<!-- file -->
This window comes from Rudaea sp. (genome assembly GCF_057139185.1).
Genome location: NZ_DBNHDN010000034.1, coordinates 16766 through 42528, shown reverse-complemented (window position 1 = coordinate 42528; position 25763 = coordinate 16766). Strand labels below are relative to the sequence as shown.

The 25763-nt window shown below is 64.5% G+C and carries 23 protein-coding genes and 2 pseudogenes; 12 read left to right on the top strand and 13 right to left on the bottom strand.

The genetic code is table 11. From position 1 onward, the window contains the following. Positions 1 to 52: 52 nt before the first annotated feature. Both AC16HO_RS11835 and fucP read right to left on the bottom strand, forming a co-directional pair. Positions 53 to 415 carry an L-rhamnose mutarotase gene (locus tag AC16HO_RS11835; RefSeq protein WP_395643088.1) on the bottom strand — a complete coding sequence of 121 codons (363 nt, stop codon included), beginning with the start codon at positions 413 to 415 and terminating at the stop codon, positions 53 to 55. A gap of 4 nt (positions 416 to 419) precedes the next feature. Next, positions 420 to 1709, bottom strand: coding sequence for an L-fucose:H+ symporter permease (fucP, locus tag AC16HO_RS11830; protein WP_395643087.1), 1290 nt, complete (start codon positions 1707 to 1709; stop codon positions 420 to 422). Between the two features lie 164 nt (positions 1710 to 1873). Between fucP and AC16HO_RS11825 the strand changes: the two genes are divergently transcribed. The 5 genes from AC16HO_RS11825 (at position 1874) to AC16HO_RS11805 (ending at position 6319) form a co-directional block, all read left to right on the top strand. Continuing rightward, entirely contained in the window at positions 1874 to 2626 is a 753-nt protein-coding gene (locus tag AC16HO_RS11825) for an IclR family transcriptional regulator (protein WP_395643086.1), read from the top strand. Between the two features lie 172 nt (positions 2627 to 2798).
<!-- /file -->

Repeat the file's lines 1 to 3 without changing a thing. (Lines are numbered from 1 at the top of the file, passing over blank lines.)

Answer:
This window comes from Rudaea sp. (genome assembly GCF_057139185.1).
Genome location: NZ_DBNHDN010000034.1, coordinates 16766 through 42528, shown reverse-complemented (window position 1 = coordinate 42528; position 25763 = coordinate 16766). Strand labels below are relative to the sequence as shown.

The 25763-nt window shown below is 64.5% G+C and carries 23 protein-coding genes and 2 pseudogenes; 12 read left to right on the top strand and 13 right to left on the bottom strand.